This week, I wanted to do a light commentary on Kristina Lindström & Åsa Ståhl’s Studies in Material Thinking, “an exploration of academic and artistic storytelling. It is also about storytelling
as an academic and an artistic practice”.
I come from a CG film background, and received an education on storytelling for live-action films, 2D and 3D animation, storyboarding, script writing etc. Moreover, my mother used to work as a traditional folk tale storyteller, meaning I grew up listening to tales and legends usually following the hero’s journey approach to narration. For a very long time, all I knew was linear, traditional narratives – until I grew bored of it, frustrated, feeling limited not only by the tools and softwares I was using but also by how ingrained in me that linearity was.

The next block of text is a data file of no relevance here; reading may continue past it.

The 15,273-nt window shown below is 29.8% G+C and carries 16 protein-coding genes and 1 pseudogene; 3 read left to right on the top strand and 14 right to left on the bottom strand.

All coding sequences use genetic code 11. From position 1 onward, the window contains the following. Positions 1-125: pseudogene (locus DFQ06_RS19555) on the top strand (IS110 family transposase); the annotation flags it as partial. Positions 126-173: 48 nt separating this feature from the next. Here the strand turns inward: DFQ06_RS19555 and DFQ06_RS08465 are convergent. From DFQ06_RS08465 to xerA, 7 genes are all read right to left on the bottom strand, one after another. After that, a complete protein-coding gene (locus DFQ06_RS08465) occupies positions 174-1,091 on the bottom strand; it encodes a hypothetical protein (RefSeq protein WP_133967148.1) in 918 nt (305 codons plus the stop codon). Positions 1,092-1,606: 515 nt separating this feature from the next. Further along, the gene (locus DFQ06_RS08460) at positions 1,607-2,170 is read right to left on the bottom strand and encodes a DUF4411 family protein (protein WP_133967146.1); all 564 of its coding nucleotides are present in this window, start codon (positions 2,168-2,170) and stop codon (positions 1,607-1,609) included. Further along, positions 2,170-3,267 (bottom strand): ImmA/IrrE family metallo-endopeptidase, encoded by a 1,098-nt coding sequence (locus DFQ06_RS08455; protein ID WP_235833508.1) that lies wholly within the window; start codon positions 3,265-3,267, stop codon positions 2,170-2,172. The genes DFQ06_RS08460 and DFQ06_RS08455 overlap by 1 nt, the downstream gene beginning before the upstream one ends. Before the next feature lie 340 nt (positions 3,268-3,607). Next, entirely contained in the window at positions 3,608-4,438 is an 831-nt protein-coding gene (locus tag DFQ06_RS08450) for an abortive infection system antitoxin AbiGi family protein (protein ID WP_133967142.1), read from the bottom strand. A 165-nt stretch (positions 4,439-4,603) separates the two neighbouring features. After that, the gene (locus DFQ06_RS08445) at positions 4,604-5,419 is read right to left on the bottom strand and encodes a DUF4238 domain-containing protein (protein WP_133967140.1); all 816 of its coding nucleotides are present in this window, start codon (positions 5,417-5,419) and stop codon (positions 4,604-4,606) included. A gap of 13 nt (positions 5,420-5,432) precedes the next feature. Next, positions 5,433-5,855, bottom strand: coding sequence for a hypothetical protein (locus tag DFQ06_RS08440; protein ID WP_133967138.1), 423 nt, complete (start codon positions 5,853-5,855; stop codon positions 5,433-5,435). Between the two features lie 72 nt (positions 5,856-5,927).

This is why the Threads exhibition really struck me. In a way, “patchworks” of illustrations have been used since very ancient times, in fresco or metal plates re-enacting a historical event as seen by the people who witnessed or heard of it in that age. But this time, the patchwork isn’t just a visual representation to document something specific, it brings together stories from random people, stitiching them and becoming almost a tapestry of humanity.